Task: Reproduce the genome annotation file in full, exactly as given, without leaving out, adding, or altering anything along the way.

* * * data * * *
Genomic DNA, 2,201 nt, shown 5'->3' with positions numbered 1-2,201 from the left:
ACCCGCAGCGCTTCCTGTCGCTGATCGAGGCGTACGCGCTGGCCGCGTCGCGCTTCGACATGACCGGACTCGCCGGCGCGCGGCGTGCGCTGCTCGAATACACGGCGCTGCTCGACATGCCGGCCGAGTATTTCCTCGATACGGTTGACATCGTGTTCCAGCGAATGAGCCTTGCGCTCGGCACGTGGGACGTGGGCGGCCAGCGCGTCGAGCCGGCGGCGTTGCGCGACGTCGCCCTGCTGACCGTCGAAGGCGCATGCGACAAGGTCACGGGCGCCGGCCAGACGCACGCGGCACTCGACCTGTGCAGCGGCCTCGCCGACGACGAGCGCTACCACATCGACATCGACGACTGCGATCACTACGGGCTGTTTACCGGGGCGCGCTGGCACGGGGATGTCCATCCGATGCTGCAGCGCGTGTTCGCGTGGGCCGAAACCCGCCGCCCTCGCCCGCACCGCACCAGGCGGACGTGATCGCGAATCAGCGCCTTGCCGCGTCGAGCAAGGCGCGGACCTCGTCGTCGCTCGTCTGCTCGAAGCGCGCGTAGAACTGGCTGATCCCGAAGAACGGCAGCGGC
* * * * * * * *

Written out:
Genomic DNA, 2,201 nt, shown 5'->3' with positions numbered 1-2,201 from the left:
ACCCGCAGCGCTTCCTGTCGCTGATCGAGGCGTACGCGCTGGCCGCGTCGCGCTTCGACATGACCGGACTCGCCGGCGCGCGGCGTGCGCTGCTCGAATACACGGCGCTGCTCGACATGCCGGCCGAGTATTTCCTCGATACGGTTGACATCGTGTTCCAGCGAATGAGCCTTGCGCTCGGCACGTGGGACGTGGGCGGCCAGCGCGTCGAGCCGGCGGCGTTGCGCGACGTCGCCCTGCTGACCGTCGAAGGCGCATGCGACAAGGTCACGGGCGCCGGCCAGACGCACGCGGCACTCGACCTGTGCAGCGGCCTCGCCGACGACGAGCGCTACCACATCGACATCGACGACTGCGATCACTACGGGCTGTTTACCGGGGCGCGCTGGCACGGGGATGTCCATCCGATGCTGCAGCGCGTGTTCGCGTGGGCCGAAACCCGCCGCCCTCGCCCGCACCGCACCAGGCGGACGTGATCGCGAATCAGCGCCTTGCCGCGTCGAGCAAGGCGCGGACCTCGTCGTCGCTCGTCTGCTCGAAGCGCGCGTAGAACTGGCTGATCCCGAAGAACGGCAGCGGC